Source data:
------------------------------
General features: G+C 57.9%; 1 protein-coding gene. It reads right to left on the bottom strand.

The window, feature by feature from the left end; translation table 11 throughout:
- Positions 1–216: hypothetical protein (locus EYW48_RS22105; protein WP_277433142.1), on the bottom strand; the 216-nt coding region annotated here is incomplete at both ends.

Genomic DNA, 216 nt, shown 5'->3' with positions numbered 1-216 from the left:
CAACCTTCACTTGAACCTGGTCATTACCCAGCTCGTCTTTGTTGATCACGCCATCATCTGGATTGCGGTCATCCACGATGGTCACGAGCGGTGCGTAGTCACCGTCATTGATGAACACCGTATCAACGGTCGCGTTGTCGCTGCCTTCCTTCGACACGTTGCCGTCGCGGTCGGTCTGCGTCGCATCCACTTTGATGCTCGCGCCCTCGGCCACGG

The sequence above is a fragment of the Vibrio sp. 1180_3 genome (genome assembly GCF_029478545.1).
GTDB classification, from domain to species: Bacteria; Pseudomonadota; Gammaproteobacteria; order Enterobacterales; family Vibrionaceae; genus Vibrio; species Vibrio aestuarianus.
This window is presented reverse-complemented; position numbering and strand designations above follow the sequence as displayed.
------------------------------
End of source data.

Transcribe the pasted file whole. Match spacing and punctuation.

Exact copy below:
General features: G+C 57.9%; 1 protein-coding gene. It reads right to left on the bottom strand.

The window, feature by feature from the left end; translation table 11 throughout:
- Positions 1–216: hypothetical protein (locus EYW48_RS22105; protein WP_277433142.1), on the bottom strand; the 216-nt coding region annotated here is incomplete at both ends.

Genomic DNA, 216 nt, shown 5'->3' with positions numbered 1-216 from the left:
CAACCTTCACTTGAACCTGGTCATTACCCAGCTCGTCTTTGTTGATCACGCCATCATCTGGATTGCGGTCATCCACGATGGTCACGAGCGGTGCGTAGTCACCGTCATTGATGAACACCGTATCAACGGTCGCGTTGTCGCTGCCTTCCTTCGACACGTTGCCGTCGCGGTCGGTCTGCGTCGCATCCACTTTGATGCTCGCGCCCTCGGCCACGG

The sequence above is a fragment of the Vibrio sp. 1180_3 genome (genome assembly GCF_029478545.1).
GTDB classification, from domain to species: Bacteria; Pseudomonadota; Gammaproteobacteria; order Enterobacterales; family Vibrionaceae; genus Vibrio; species Vibrio aestuarianus.
This window is presented reverse-complemented; position numbering and strand designations above follow the sequence as displayed.